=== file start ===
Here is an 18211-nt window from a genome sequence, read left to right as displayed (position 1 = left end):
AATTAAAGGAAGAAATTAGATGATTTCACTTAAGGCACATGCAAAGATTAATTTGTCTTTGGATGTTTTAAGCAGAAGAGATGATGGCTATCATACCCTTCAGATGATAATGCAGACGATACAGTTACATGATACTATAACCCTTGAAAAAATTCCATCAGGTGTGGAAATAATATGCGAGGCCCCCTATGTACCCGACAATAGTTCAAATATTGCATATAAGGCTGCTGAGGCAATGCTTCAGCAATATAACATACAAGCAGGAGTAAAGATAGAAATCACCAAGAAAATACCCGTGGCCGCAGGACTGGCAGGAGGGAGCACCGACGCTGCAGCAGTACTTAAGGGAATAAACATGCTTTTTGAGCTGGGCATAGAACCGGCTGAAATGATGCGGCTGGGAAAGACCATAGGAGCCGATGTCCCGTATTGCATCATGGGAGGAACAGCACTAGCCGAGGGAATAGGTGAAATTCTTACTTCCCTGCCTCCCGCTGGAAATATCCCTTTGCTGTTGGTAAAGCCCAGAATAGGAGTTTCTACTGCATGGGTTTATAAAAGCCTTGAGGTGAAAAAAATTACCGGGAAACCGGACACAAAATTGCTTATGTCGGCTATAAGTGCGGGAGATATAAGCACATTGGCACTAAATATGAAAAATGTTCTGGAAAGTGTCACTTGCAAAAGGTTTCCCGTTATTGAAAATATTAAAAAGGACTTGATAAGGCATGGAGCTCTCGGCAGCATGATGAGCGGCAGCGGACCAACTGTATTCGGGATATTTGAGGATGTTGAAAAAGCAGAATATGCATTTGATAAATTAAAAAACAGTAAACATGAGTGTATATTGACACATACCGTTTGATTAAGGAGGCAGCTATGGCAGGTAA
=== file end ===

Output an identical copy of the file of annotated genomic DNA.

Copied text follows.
Here is an 18211-nt window from a genome sequence, read left to right as displayed (position 1 = left end):
AATTAAAGGAAGAAATTAGATGATTTCACTTAAGGCACATGCAAAGATTAATTTGTCTTTGGATGTTTTAAGCAGAAGAGATGATGGCTATCATACCCTTCAGATGATAATGCAGACGATACAGTTACATGATACTATAACCCTTGAAAAAATTCCATCAGGTGTGGAAATAATATGCGAGGCCCCCTATGTACCCGACAATAGTTCAAATATTGCATATAAGGCTGCTGAGGCAATGCTTCAGCAATATAACATACAAGCAGGAGTAAAGATAGAAATCACCAAGAAAATACCCGTGGCCGCAGGACTGGCAGGAGGGAGCACCGACGCTGCAGCAGTACTTAAGGGAATAAACATGCTTTTTGAGCTGGGCATAGAACCGGCTGAAATGATGCGGCTGGGAAAGACCATAGGAGCCGATGTCCCGTATTGCATCATGGGAGGAACAGCACTAGCCGAGGGAATAGGTGAAATTCTTACTTCCCTGCCTCCCGCTGGAAATATCCCTTTGCTGTTGGTAAAGCCCAGAATAGGAGTTTCTACTGCATGGGTTTATAAAAGCCTTGAGGTGAAAAAAATTACCGGGAAACCGGACACAAAATTGCTTATGTCGGCTATAAGTGCGGGAGATATAAGCACATTGGCACTAAATATGAAAAATGTTCTGGAAAGTGTCACTTGCAAAAGGTTTCCCGTTATTGAAAATATTAAAAAGGACTTGATAAGGCATGGAGCTCTCGGCAGCATGATGAGCGGCAGCGGACCAACTGTATTCGGGATATTTGAGGATGTTGAAAAAGCAGAATATGCATTTGATAAATTAAAAAACAGTAAACATGAGTGTATATTGACACATACCGTTTGATTAAGGAGGCAGCTATGGCAGGTAA